Being a woman in the modern world has always had its unique challenges. Despite the huge advancements in workplace equality and women’s rights over the last 60 years, there are still blatant inequalities that plague everyday society and are painfully apparent for women.
Since the #MeToo movement brought equality in the workplace and the wider treatment of women under increased scrutiny, conversations around women’s rights and gender inequality have never been more prevalent. According to data for the US Census Bureau, the average gender pay gap in the United States in 2018 was around 18.9%. A 2018 study also found that harassment in the workplace and gender gap are directly linked.
Living in a world where this is your reality can be isolating for women who don’t have a reliable support network. For years women have been fed with unhelpful stereotypes that other women are catty, jealous and all out to one-up each other, when in reality, they are the most valuable support system there is. Research published last year by the Harvard Business Review found that women who have an inner circle of close female friends are more likely to land executive jobs with higher pay.
“Networking” is a corporate phrase that can bring a shiver down the spine of any introvert, but the days of awkward mingling have moved from dingy cocktail bars and corporate conventions to Instagram and other social media sites. Forming online communities among small businesses owners across different industries has become the norm. Whether it’s beauty, fashion, or art, expressing support for fellow female businesses through likes, shares and comments has become common practice. Not only does this boost engagement and help brand owners and businesses with favorable algorithms, but it’s a genuine show of solidarity and support.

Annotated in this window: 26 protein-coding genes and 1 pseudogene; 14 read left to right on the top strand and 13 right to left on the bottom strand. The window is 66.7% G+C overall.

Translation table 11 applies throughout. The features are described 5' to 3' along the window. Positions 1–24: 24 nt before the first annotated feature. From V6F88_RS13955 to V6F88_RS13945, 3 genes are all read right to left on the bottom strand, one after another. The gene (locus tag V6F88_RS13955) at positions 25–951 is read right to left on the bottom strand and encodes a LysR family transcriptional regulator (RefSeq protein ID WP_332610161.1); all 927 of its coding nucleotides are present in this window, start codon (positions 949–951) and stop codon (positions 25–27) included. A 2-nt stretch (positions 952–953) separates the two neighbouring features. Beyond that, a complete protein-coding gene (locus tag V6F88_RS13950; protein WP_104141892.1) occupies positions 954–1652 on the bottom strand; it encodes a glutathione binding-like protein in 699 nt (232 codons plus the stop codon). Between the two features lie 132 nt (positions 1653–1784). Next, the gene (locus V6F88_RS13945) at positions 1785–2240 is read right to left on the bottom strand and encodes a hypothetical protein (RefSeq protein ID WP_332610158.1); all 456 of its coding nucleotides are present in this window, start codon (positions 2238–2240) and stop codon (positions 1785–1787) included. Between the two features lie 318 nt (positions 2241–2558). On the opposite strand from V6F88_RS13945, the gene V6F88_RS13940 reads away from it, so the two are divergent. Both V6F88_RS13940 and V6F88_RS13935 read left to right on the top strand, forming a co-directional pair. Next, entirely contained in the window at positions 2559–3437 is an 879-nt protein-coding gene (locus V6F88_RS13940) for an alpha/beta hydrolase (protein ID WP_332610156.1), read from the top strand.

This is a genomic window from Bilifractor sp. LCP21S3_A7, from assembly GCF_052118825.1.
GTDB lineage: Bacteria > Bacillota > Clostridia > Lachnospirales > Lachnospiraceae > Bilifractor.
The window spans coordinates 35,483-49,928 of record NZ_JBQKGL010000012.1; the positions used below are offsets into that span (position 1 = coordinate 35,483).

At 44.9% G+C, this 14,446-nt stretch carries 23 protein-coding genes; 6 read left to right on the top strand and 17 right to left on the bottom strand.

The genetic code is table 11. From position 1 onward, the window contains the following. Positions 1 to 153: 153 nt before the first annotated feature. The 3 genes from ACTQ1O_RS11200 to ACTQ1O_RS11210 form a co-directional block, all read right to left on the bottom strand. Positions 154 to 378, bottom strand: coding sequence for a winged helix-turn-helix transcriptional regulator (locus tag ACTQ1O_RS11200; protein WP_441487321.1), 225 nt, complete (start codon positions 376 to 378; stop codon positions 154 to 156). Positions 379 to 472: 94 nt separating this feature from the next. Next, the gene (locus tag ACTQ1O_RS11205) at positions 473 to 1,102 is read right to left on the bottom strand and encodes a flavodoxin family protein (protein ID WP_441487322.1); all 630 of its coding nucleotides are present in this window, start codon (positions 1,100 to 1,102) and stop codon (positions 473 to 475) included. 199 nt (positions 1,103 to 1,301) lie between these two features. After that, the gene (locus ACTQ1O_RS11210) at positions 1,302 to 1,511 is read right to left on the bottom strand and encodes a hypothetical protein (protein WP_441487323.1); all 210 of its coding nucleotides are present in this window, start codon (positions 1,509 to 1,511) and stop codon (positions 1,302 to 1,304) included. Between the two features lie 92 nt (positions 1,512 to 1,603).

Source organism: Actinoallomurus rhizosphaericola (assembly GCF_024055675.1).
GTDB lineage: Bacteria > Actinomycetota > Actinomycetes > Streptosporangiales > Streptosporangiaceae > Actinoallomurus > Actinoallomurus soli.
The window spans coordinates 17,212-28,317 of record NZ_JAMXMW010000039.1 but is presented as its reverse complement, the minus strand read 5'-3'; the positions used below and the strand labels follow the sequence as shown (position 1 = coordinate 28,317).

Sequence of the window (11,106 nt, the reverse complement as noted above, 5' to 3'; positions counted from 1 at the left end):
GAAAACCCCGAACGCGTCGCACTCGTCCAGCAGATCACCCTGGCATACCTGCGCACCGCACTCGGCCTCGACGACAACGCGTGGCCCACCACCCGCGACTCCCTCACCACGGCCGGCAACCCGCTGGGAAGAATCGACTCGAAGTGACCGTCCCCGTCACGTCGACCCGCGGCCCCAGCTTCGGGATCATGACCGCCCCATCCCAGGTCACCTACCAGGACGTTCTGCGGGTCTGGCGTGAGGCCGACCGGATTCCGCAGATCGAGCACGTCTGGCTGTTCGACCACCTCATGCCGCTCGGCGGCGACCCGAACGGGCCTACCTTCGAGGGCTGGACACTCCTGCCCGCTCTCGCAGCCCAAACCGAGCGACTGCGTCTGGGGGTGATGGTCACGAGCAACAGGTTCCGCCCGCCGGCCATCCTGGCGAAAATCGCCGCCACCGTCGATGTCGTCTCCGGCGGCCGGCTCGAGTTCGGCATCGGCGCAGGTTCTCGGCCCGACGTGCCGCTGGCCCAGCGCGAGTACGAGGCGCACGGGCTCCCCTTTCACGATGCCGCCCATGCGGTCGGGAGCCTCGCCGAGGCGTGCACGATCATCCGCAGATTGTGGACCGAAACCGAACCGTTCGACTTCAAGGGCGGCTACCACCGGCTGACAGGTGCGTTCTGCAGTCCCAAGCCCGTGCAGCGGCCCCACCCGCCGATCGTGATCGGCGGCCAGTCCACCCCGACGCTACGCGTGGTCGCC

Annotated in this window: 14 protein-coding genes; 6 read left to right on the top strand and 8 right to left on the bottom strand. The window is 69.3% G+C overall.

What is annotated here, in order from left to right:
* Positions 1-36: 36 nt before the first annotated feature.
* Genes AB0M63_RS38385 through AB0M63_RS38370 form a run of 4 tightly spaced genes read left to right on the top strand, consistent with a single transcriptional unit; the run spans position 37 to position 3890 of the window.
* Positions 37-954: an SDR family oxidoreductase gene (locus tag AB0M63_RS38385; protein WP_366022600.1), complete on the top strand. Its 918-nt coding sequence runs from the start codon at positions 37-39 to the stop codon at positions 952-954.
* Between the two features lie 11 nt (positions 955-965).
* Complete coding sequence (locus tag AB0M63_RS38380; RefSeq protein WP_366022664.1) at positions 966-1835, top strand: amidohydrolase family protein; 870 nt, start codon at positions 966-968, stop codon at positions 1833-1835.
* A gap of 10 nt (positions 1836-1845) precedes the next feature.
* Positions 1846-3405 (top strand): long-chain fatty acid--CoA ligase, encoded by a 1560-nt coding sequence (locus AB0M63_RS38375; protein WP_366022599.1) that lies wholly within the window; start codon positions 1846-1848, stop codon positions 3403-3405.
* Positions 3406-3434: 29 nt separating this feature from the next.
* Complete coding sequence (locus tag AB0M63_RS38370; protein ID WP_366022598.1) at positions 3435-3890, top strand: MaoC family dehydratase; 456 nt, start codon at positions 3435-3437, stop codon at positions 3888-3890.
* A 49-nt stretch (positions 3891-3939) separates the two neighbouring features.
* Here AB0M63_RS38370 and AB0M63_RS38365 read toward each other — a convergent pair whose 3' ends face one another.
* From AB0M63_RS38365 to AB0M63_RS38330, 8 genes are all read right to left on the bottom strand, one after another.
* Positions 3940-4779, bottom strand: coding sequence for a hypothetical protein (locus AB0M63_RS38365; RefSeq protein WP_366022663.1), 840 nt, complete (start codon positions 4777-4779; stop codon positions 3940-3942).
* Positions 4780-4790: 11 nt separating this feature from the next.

It’s a well known fact that social media “likes” release endorphins to give a temporary high, something many have criticised as a negative of the various platforms. However the genuine long-lasting benefits of organic support and digital networking are huge. New York based artist and owner of Cheery Designs Elyssa Dorf was a founding member of Skidmore Women in Business, a club for women of all disciplines to support each other. This is something she’s kept with her in her professional life, as she recently reached out to her favorite women-owned small businesses on Instagram to create a gift guide.
Spotlighting the businesses who could be seen as her competitors, she wanted to recognize the women who were on the same path as her. “We are all thankful for someone who has given us a chance,” she says. “Now, it is our turn to take chances on someone who needs it.” Social media is becoming a much kinder place than it was even three years ago, with many accounts, including Thrive Global, emphasizing the importance of wellness in work and combating the myth that burnout is the price for success. It’s not only become a place for businesses to thrive, but a place for women to support and encourage each other along the way.
Women may still have a long way to go to equality, but showing support among small communities and recognizing each other’s wins is part of a common goal to see more successful women thriving. “We have to remember that there is room for all of us at the top,” Dorf says.